Breitling is a brand that has existed with a passion for aviation for the best part of a hundred years. Well known for producing some of the finest pilots chronographs from the middle of the last century, air travel is at the heart of what Breitling is appreciated for. But while Breitling pilots chronographs are world-famous, the Breitling Aviator 8 B35 Automatic Unitime 43 is a proposition that can fly under the radar for many watch collectors and enthusiasts.
Featuring a practical 43mm stainless steel case, complete with a matching robust steel bracelet, this world timer is as much a bulletproof tool watch as it is a refined instrument for the international traveller. The screw-down exhibition caseback guarantees the watch to 100m of water resistance, the sapphire crystal over the dial is finished with an anti-reflective coating to eliminate any glare that could cause legibility issues. The Breitling Aviator 8 B35 Automatic Unitime 43 is powered by the Breitling Manufacture Caliber B35, which offers 70 hours of power reserve and COSC-certification.
Chopard L.U.C Time Travel One 42
Chopard is a relatively young brand in the scheme of centuries-old Swiss watchmakers, but that doesn’t mean they haven’t fostered some of the finest horological expertise in the business. The most refined watches that Chopard produce exist within the L.U.C collection, which is also where their very own world time wristwatch sits.
Featuring a 42mm case in stainless steel, which stands just 11.71mm tall, the Chopard L.U.C Time Travel One 42 is an elegant and balanced travel watch. The black dial isn’t attention-seeking, happy to remain under the radar of most observers, but remains highly legible thanks to the brightly contrasting orange highlights. Chopard has cleverly included a date display on the dial, shown via the shortest hand at the centre of the dial.
The watch is powered by the L.U.C 01.05-L calibre, a self-winding mechanical movement that offers 60 hours of power reserve and COSC-certification. The movement is visible through the sapphire crystal exhibition caseback, which also guarantees the watch to 50m of water resistance. If you’re after a well-made watch that doesn’t draw too much attention to itself, this Chopard could be for you.
IWC Pilot’s Watch Timezoner Spitfire Edition “The Longest Flight”
IWC has a long history of supporting interesting aviation projects, and The Longest Flight was one of the best. The endeavour was to fly one of the few remaining operational Spitfire aircraft around the world over four months, visiting 20 countries across the 43,000-kilometre journey. To pay tribute to the adventure, IWC produced a 250 piece limited edition world timer, an example of which was actually worn by the aircrew.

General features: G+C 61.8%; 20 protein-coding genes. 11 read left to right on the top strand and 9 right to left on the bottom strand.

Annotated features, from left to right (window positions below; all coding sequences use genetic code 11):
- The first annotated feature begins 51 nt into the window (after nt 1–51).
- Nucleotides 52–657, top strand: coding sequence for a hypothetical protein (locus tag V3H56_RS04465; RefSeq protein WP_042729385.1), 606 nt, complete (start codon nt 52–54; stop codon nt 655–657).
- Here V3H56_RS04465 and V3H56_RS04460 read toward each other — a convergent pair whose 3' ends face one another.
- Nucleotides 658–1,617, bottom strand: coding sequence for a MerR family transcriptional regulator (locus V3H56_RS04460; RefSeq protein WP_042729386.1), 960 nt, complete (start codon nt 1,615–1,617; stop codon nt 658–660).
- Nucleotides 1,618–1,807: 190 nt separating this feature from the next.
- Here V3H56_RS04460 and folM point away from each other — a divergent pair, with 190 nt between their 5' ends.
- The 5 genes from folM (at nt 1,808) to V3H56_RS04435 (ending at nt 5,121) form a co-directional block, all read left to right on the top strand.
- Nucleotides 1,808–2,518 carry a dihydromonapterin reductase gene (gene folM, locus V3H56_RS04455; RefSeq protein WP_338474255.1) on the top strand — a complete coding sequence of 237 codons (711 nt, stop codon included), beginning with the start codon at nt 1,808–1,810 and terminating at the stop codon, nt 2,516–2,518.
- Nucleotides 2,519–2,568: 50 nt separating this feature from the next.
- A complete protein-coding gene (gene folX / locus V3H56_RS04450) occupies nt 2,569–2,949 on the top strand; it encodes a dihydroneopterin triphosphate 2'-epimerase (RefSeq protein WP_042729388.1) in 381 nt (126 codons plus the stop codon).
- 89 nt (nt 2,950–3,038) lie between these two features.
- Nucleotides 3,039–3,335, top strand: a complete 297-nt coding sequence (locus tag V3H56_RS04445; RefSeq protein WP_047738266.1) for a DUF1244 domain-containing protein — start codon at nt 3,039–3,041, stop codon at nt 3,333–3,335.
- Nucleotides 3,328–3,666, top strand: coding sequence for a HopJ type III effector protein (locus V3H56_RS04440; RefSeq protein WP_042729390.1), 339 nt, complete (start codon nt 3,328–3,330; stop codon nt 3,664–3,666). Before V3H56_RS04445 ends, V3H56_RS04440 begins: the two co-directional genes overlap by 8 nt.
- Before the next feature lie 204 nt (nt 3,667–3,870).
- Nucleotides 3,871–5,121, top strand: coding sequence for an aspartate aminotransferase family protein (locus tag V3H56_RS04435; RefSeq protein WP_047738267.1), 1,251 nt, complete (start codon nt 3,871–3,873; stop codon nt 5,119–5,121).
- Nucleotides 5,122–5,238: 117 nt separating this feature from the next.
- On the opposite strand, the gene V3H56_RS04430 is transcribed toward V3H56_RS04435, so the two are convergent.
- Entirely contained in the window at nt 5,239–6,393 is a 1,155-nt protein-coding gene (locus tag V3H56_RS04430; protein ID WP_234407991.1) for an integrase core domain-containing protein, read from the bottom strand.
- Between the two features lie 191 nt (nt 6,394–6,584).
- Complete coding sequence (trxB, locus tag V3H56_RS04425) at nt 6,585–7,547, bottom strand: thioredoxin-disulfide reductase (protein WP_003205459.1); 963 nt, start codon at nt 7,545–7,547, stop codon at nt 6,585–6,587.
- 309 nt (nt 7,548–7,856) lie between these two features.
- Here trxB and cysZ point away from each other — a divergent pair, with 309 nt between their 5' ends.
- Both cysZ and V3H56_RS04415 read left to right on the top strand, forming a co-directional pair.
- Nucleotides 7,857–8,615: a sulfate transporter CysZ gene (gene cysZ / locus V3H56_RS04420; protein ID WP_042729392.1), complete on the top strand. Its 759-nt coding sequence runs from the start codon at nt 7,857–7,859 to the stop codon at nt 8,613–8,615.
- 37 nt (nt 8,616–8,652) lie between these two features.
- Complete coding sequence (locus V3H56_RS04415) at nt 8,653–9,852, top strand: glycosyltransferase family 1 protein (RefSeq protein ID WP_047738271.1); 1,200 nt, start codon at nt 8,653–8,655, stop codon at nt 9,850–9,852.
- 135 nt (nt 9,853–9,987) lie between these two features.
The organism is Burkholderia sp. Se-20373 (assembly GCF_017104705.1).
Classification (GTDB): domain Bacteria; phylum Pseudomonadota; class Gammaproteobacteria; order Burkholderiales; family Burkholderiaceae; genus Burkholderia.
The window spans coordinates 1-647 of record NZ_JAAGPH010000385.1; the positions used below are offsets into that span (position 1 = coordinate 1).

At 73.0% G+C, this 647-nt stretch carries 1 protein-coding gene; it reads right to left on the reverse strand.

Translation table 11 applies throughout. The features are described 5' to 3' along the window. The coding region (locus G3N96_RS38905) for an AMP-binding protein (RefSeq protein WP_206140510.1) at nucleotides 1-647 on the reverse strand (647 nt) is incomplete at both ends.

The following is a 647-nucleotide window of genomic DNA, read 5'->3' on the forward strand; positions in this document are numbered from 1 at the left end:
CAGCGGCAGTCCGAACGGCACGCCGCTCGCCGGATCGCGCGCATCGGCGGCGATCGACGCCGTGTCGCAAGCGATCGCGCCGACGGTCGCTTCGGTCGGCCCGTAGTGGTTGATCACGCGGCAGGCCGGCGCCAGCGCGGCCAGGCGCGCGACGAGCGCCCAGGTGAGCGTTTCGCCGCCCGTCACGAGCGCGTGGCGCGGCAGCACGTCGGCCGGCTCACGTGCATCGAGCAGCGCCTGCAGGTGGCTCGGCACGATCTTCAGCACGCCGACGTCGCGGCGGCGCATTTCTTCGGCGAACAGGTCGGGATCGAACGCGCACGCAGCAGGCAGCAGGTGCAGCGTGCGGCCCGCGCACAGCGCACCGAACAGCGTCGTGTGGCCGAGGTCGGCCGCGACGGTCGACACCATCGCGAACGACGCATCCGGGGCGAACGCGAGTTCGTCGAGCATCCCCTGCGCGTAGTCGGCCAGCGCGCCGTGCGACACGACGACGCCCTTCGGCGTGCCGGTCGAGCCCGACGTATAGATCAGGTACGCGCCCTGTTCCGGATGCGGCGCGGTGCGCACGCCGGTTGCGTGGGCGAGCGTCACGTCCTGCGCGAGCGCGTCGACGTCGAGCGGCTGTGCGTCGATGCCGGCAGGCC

The massive 46mm world timer paid proper homage to the gigantic watches originally worn by Spitfire pilots, where legibility is a mission-critical feature. The large case diameter was matched in the thickness of the watch at 15.1mm, offering 60m of water resistance via the screw-down crown. The dial features a date window, as well as an aperture to display 24-hour time, but the real draw of the IWC Pilot’s Watch Timezoner Spitfire Edition “The Longest Flight” is the bezel.
The bezel features IWCs patented time zone function, featuring all 24 different timezones and cities around its circumference, and advancing the hour hand as you rotate it. The IWC timezoner is powered by the 82760 Calibre, an automatic in-house movement that contains 284 components and serves up 60 hours of power reserve. It’s a very cool watch from a brand with authentic pedigree producing proper pilot’s watches.
Jaeger LeCoultre Geophysic Universal Time
First released in 2015, the Jaeger LeCoultre Geophysic Universal Time is a perfect example of the Le Sentier based brand looking to their archive for timeless design cues. Drawing from the original Geophysic collection from 1958, the Universal Time is a more contemporary complication for the jet age in which we currently live.
Featuring a large rotating disc in the centre of the dial, the continents of the northern hemisphere are displayed with their corresponding time zones. Framing this top-down map are two rings, one of which shows the 24-hour time while the second lists the major cities within the 24 time zones. The watch is cased in steel, with easily wearable dimensions of 41.6mm in diameter by 11.84 mm thick.
The Jaeger LeCoultre Geophysic Universal Time is powered by the automatic calibre 772, which contains 274 components and delivers 40 hours of power reserve. It’s one of the more thoughtfully constructed world timers, created by one of the best watchmakers in the game.
Nomos Zürich World Time Ref. 805
For a relatively young, relatively small brand such as NOMOS, all it took was one watch to grab the attention of the world. That watch was the Nomos Zürich World Time ref. 805, which was first launched in 2011 and immediately began writing headlines for the brand.